NASA’s Perseverance rover has yet to collect any rock and soil on the red planet, but the space agency already is working hard on the Mars Sample Return (MSR) mission so it can bring any samples it collects to Earth.
The space agency this week announced it has awarded the Mars Ascent Propulsion System (MAPS) contract to Virginia-based Northrop Grumman for the development of a Mars Ascent Vehicle (MAV), a critical part of the effort to bring samples collected by Perseverance to Earth.
Worth up to $84.5 million, the contract will see Northrop Grumman provide mission apparatus for NASA’s Marshall Space Flight Center in Huntsville, Alabama, which is responsible for the MSR mission’s MAV element.
An illustration showing how the NASA Mars Ascent Vehicle, carrying tubes containing rock and soil samples, could be launched from the surface of Mars as part of the Mars Sample Return mission. NASA
Perseverance, which arrived on the Martian surface a couple of weeks ago, will spend the next two years exploring inside Jezero Crater for signs of past life.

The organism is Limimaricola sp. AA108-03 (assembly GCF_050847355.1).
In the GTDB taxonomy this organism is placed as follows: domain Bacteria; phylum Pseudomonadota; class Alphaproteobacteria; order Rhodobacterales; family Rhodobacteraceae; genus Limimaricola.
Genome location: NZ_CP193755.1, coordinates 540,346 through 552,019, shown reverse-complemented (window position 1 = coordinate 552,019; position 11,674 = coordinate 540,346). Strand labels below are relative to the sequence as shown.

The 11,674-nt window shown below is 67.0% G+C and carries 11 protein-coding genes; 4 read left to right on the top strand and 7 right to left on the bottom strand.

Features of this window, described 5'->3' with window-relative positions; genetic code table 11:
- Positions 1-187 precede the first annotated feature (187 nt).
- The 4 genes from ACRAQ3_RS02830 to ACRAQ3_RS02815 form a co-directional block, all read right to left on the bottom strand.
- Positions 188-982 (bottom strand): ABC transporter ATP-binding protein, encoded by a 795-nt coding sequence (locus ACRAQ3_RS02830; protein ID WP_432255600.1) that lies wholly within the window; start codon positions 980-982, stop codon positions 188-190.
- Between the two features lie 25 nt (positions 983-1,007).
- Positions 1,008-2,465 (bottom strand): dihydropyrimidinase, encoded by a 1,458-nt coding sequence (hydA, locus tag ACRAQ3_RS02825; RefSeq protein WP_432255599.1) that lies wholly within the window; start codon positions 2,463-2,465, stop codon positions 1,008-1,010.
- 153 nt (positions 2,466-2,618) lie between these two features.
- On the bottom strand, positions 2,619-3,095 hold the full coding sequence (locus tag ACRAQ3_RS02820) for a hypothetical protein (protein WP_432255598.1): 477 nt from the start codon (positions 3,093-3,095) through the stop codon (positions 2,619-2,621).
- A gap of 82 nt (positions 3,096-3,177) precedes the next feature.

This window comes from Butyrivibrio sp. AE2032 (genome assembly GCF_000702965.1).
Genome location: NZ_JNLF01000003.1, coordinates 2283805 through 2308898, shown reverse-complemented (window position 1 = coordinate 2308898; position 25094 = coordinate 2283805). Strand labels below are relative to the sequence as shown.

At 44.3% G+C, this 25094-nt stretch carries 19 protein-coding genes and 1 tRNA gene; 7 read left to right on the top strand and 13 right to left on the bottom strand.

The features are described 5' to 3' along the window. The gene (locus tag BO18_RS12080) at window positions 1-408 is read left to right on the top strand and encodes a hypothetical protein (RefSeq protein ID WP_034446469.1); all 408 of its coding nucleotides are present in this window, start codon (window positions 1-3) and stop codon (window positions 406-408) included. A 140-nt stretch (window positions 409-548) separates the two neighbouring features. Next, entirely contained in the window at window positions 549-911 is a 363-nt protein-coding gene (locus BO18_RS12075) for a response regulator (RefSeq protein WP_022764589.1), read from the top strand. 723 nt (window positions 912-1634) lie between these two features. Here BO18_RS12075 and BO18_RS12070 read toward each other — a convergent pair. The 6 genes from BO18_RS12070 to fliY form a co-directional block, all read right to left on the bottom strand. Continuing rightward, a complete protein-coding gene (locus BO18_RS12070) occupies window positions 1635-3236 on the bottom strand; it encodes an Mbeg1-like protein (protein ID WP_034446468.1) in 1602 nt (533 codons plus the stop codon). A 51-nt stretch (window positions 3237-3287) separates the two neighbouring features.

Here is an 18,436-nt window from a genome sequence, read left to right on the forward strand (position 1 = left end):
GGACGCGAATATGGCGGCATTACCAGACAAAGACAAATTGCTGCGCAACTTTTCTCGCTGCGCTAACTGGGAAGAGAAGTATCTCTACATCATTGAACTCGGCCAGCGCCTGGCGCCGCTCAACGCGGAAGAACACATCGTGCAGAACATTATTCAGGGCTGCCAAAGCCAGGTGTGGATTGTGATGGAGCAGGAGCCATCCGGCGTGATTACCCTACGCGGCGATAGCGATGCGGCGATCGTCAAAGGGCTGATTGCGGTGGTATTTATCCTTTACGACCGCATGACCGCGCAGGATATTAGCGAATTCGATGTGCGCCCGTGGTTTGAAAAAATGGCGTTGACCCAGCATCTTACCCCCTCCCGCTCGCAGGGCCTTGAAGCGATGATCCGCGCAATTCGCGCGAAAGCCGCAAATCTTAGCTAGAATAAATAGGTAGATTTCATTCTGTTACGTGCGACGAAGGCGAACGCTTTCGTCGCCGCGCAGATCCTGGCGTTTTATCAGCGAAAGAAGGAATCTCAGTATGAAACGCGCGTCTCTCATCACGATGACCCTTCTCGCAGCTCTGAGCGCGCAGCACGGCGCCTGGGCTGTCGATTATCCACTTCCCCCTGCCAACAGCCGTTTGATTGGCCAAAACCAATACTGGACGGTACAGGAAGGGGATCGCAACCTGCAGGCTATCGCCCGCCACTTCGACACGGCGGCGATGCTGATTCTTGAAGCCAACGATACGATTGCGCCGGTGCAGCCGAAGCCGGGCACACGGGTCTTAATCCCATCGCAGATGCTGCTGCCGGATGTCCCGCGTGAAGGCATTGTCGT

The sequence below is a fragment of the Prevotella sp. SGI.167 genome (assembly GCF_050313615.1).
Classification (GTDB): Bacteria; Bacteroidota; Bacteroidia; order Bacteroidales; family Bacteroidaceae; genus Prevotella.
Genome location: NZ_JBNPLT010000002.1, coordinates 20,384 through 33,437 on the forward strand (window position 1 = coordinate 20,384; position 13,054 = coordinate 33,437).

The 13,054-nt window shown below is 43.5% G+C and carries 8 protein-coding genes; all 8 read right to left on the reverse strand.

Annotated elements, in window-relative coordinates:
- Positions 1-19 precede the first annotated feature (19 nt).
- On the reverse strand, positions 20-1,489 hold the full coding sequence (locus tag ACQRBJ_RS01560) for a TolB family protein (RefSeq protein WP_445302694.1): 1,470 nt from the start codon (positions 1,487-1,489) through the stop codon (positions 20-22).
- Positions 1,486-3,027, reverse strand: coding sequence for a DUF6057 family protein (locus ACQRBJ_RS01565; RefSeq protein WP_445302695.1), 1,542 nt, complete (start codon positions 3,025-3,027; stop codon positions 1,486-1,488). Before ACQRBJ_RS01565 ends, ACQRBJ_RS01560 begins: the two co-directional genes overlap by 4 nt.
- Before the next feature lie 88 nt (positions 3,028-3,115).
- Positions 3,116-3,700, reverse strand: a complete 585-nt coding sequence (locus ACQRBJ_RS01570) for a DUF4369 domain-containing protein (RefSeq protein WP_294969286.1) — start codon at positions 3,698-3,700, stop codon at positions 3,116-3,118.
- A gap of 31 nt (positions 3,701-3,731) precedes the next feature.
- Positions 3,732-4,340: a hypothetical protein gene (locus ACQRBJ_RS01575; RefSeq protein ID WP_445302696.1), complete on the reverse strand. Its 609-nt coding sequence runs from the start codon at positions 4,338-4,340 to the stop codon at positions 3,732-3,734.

Should the rover come across any rock and soil samples of interest, the plan is to cache them for transportation to Earth as part of the MSR mission. Scientists will then be able to examine the material more closely.
Of course, getting the samples off Mars and all the way here will be no easy feat. Cutting-edge technology will be required to meet the challenge, with Northrop Grumman now selected as one of the key players.
The MSR mission will require four elements: A lander to set down on the Martian surface, a rover that will leave the lander to collect the samples cached by Perseverance, an ascent vehicle to get the samples into Mars orbit, and a spacecraft to receive the material for transportation to Earth.
NASA is working with the European Space Agency on the ambitious MSR mission, which isn’t likely to take place until some time in the early 2030s.
“Bringing Mars samples back to Earth will allow scientists across the world to examine the specimens using sophisticated instruments too large and too complex to send to Mars, and will allow future generations to study them using technology not yet available,” NASA said this week. “Curating the samples on Earth will allow the science community to test new theories and models as they are developed, much as the Apollo samples returned from the moon have done for decades.”
Missed news of Perseverance’s dramatic arrival on Mars last month? Then check out this astonishingly clear footage of the rover’s precarious landing on the distant planet.